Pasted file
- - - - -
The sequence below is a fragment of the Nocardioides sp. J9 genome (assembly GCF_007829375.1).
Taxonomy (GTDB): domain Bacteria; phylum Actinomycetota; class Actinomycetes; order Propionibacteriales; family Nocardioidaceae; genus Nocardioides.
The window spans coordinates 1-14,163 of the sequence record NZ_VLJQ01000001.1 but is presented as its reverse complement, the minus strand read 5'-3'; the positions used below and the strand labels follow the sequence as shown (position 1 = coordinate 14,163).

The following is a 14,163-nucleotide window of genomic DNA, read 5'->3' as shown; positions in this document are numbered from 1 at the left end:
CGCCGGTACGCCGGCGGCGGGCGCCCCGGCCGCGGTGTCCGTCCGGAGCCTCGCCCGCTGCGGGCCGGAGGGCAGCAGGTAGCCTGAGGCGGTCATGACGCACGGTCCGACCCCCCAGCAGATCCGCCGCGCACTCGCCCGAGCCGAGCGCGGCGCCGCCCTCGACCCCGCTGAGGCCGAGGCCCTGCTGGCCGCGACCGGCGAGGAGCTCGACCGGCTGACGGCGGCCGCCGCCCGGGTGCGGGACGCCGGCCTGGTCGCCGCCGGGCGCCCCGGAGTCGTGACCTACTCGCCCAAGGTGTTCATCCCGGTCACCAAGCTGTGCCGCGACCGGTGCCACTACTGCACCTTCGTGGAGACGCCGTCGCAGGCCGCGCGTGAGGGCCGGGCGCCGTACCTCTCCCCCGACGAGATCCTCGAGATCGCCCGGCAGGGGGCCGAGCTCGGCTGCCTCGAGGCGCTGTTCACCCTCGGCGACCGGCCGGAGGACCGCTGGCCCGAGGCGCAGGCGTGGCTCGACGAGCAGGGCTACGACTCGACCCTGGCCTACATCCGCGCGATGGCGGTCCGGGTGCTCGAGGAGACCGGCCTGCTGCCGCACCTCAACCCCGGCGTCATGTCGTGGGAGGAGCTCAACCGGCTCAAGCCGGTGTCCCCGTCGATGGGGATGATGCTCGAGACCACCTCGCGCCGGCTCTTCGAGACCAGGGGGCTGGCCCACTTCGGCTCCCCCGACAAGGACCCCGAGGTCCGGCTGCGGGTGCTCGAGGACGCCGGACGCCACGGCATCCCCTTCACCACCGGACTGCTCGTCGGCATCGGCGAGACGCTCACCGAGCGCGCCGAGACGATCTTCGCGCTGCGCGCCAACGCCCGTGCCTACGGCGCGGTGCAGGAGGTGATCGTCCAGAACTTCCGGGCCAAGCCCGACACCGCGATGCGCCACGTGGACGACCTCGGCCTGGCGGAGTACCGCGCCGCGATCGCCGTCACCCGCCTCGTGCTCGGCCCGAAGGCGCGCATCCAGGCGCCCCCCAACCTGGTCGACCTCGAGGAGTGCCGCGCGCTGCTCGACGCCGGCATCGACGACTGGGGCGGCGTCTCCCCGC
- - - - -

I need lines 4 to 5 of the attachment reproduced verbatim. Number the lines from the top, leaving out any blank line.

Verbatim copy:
The following is a 14,163-nucleotide window of genomic DNA, read 5'->3' as shown; positions in this document are numbered from 1 at the left end:
CGCCGGTACGCCGGCGGCGGGCGCCCCGGCCGCGGTGTCCGTCCGGAGCCTCGCCCGCTGCGGGCCGGAGGGCAGCAGGTAGCCTGAGGCGGTCATGACGCACGGTCCGACCCCCCAGCAGATCCGCCGCGCACTCGCCCGAGCCGAGCGCGGCGCCGCCCTCGACCCCGCTGAGGCCGAGGCCCTGCTGGCCGCGACCGGCGAGGAGCTCGACCGGCTGACGGCGGCCGCCGCCCGGGTGCGGGACGCCGGCCTGGTCGCCGCCGGGCGCCCCGGAGTCGTGACCTACTCGCCCAAGGTGTTCATCCCGGTCACCAAGCTGTGCCGCGACCGGTGCCACTACTGCACCTTCGTGGAGACGCCGTCGCAGGCCGCGCGTGAGGGCCGGGCGCCGTACCTCTCCCCCGACGAGATCCTCGAGATCGCCCGGCAGGGGGCCGAGCTCGGCTGCCTCGAGGCGCTGTTCACCCTCGGCGACCGGCCGGAGGACCGCTGGCCCGAGGCGCAGGCGTGGCTCGACGAGCAGGGCTACGACTCGACCCTGGCCTACATCCGCGCGATGGCGGTCCGGGTGCTCGAGGAGACCGGCCTGCTGCCGCACCTCAACCCCGGCGTCATGTCGTGGGAGGAGCTCAACCGGCTCAAGCCGGTGTCCCCGTCGATGGGGATGATGCTCGAGACCACCTCGCGCCGGCTCTTCGAGACCAGGGGGCTGGCCCACTTCGGCTCCCCCGACAAGGACCCCGAGGTCCGGCTGCGGGTGCTCGAGGACGCCGGACGCCACGGCATCCCCTTCACCACCGGACTGCTCGTCGGCATCGGCGAGACGCTCACCGAGCGCGCCGAGACGATCTTCGCGCTGCGCGCCAACGCCCGTGCCTACGGCGCGGTGCAGGAGGTGATCGTCCAGAACTTCCGGGCCAAGCCCGACACCGCGATGCGCCACGTGGACGACCTCGGCCTGGCGGAGTACCGCGCCGCGATCGCCGTCACCCGCCTCGTGCTCGGCCCGAAGGCGCGCATCCAGGCGCCCCCCAACCTGGTCGACCTCGAGGAGTGCCGCGCGCTGCTCGACGCCGGCATCGACGACTGGGGCGGCGTCTCCCCGC